Tag Archives: Magicland Farms

Where Do We Get Our Seeds?

I’ve been asked a number of times where we get our seeds.  We actually purchase our seeds from a number of seed companies.  Two of these companies, Rupp Seeds and Seiger Seeds, are seed houses that only want to deal with commercial growers since they have very high minimum order requirements.  Another seed house we buy a lot from, Harris Seeds, has two catalogs, Professional and Home Garden. Other places we purchase from are Johnny’s Selected Seeds and Stokes Seeds and they have a single catalog but sell seeds such as beans in small packets as well as 50 pound bags.  You might be surprised to learn we also buy from the popular home garden seed company Burpee since they have some varieties that we think very highly of.  Keep in mind if you purchase from Burpee they have many deals if you keep a watchful eye.  For instance, if you are a sharp shopper you can get free shipping and a good a good healthy discount as well.  Unlike many companies, you can use several promo codes to save extra money at Burpee.  In addition, to saving more money, Burpee is also on the Ebates list.  Right now Ebates will send you 7% on what you spend at Burpee.

Last year we started selling seed, in small packets, at relatively low prices.  We can do this since the seed companies often provide huge discounts when you order large quantities. For instance, we can sell 2 ounces of some bean and corn seeds, which is enough for many home gardens, for a buck and still make a fair profit.  Stop by our market, which we should have open by mid-April, to see what we have available.  We also will have red seed potatoes for sale.


Microclimates and Inland Lakes

I live on a 360 acre lake and there is another lake just to my west.  There are many nice things about living on a lake including the effect the lake has on the surrounding microclimate.  During the heat of the summer, there is a cooling effect and on cold, calm and clear winter nights, with the lake completely covered with ice there is also a cooling effect.  However, the autumn nights by the lake are measurable warmer than the land just a quarter mile away.  So warm in fact that frosts are uncommon before October 20, while away from the lake frost seems to hit on average around the first of October.  This allows a long season for tomato and other tender crop harvest AND it is nearly perfect for late grapes to reach their maximum sugar content.  The lake also provides warmer spring nights, but this effect isn’t as pronounced as the fall warming simply because the water is warmer in October than in April.  Despite this, the few apple trees we have at the lake made it through last years disastrous apple season.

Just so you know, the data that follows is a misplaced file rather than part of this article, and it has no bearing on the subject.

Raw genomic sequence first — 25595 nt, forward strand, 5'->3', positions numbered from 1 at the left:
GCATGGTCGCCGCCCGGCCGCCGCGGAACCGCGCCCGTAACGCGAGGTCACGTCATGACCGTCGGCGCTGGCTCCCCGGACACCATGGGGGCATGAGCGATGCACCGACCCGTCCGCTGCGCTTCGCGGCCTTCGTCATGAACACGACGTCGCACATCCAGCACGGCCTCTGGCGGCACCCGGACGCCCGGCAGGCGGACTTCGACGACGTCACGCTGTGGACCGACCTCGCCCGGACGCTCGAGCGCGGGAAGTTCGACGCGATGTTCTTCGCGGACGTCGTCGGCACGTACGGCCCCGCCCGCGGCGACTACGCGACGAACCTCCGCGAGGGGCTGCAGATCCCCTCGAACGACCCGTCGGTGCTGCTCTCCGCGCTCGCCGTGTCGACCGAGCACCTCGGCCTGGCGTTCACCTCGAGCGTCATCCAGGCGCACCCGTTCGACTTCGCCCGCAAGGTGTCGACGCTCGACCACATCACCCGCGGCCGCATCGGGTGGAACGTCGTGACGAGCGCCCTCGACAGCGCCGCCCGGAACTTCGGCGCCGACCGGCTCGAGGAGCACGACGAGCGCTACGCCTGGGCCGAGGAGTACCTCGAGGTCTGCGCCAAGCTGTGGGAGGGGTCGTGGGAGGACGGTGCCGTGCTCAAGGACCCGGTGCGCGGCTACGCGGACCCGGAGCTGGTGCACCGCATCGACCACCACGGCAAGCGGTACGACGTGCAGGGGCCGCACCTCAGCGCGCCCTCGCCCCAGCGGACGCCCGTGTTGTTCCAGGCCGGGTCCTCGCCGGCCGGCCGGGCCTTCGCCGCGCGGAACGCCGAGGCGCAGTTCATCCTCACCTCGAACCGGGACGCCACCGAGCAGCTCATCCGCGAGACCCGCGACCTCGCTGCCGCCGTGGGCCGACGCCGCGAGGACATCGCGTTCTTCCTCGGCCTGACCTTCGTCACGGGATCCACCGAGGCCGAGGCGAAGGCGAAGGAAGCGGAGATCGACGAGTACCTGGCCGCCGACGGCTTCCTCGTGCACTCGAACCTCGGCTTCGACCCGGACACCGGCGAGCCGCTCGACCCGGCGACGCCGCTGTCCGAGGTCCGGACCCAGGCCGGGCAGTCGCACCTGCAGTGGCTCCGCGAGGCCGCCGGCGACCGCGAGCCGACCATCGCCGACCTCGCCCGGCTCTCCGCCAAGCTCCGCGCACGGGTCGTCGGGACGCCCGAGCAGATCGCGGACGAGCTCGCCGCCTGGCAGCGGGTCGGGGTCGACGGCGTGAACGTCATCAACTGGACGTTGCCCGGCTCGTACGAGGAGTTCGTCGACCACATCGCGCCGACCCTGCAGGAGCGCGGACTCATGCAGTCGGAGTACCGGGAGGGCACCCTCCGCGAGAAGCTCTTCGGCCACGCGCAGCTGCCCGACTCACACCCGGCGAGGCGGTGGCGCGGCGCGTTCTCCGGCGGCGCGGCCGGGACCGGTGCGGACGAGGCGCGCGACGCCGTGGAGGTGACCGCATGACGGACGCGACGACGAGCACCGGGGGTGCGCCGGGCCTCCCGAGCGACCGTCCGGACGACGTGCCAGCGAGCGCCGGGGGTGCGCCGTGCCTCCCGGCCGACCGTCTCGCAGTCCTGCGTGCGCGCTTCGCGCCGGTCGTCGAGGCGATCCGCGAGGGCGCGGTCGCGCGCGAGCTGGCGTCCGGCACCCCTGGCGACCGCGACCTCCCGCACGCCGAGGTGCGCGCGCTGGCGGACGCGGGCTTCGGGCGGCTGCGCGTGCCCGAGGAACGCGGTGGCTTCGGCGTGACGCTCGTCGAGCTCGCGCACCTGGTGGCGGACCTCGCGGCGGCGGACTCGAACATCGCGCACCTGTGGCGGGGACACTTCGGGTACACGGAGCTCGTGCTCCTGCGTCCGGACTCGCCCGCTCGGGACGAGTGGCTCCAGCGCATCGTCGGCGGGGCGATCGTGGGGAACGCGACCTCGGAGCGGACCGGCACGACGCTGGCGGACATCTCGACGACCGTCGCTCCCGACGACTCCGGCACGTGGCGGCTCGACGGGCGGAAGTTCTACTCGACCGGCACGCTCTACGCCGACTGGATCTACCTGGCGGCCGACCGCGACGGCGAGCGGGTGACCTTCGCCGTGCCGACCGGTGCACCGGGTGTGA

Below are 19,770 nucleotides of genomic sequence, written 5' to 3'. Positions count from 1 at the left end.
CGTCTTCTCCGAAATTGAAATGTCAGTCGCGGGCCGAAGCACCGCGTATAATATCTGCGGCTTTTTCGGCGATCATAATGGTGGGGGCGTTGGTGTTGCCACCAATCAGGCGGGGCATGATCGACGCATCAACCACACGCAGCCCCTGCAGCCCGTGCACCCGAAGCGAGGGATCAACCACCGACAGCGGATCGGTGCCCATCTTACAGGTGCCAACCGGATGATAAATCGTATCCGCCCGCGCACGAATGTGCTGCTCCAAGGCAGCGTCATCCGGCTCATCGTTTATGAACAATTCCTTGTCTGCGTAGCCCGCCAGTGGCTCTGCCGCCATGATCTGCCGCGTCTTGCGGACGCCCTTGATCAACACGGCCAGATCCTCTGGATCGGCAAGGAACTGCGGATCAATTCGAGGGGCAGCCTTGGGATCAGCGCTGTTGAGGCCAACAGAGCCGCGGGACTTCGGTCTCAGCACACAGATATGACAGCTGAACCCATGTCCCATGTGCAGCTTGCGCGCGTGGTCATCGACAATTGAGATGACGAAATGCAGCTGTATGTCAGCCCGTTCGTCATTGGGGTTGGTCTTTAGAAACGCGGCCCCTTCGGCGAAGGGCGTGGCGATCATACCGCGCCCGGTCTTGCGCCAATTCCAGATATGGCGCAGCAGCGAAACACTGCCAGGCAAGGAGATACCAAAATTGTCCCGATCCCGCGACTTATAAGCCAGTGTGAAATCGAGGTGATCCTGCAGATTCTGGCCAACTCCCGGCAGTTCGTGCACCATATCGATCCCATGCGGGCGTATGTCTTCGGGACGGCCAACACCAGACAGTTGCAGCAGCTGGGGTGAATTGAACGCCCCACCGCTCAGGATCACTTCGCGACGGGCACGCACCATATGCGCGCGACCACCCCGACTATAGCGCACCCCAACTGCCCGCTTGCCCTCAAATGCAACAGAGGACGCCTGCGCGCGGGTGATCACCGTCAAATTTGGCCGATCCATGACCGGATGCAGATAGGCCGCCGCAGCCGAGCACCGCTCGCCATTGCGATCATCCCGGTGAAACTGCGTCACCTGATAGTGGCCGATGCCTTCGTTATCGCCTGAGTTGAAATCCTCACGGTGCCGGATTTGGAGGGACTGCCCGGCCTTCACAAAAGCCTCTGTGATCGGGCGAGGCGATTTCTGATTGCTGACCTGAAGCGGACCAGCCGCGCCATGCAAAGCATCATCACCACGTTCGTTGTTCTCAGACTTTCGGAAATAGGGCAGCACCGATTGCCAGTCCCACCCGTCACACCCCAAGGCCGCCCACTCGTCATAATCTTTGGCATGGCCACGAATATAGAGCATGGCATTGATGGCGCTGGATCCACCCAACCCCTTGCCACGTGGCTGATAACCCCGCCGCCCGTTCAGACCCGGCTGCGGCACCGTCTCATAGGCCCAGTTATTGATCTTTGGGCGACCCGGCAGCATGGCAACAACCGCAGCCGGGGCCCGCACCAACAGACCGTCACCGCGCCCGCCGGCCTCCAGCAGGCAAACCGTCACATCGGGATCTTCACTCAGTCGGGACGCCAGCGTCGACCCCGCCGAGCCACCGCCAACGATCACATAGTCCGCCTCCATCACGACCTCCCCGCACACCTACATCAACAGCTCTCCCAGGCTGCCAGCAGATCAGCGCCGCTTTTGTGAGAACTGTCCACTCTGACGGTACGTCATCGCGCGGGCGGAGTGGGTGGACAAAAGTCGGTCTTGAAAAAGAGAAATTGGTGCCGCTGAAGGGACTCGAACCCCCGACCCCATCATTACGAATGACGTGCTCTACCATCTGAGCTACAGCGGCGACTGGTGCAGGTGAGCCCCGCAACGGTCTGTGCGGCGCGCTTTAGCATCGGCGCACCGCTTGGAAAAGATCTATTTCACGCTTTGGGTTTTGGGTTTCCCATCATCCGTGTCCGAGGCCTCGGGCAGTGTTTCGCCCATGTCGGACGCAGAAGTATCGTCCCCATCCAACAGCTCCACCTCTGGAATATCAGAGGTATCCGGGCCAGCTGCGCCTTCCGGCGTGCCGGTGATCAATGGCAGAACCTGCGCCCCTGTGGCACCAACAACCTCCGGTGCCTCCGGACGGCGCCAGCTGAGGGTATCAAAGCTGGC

Right now we are raising vegetable plants which we are going to transplant to our farm located to the east of Briar Hill Golf Course across Gordon Avenue.  We have around 67 acres and our roadside farm market is located in the southwest part of the farm.  Since we are raising the plants at our home on the lake, we don’t have to worry as much about our plants freezing — at least not after all the ice is gone from the lake.  Right now there is still ice on the lake and the warming effect is near zero.  Very soon, however, the ice will be gone and we then we won’t have to watch the thermometer as much!  Of course we still will keep them in our two small unheated greenhouses at least until the end of April, but we won’t have to bring the plants in to our basement nearly every night like we are doing right now.

A Bit About GMO (Genetically Modified Organism)

I recently received an email from a sister-in-law who asked about my views of GMO.  This sister-in-law, who has spent many years helping out people in Africa raising food, has a doctor’s degree in agricultural economics from MSU. Her email started me thinking about my own views of GMO and I would like to share them with people who are kind enough to read my blog.

First, I want to sum up my thinking and my position on the matter.  In the Plantae Kingdom (plants) but not necessarily in the Animalia Kingdom (animals) it is appropriate to transfer genes from from one organism to another AS LONG AS THEY ARE IN THE SAME FAMILY!  For example, when it comes to Roundup Ready corn, which is resistant to the glyphosate herbicide, GMO is OK.  Here, in fact, genes were taken from the same species, which is corn, Zea Mays (Genus: Zea, Species: Mays) and transfered to the same species.  I also believe it is OK to transfer between different species and genus, as long as the are in the same family.  As an example here of the meaning of species, genus and family let’s look at the tomato and potato.  First, they both belong to the same family, which is nightshade (Solanaceae), However, the tomato belongs to the Lycopersicon genus while the potato to the Solanum genus.  However, I do believe there are reports of the two crossing naturally, although that is rare.  I do know you can graft a tomato plant on to a potato plant.  Because of this, I don’t feel there is a problem taking, say the late blight resistant gene from a potato and splicing it into a tomato variety.

Now lets still discuss the potato and what I see is bad GMO.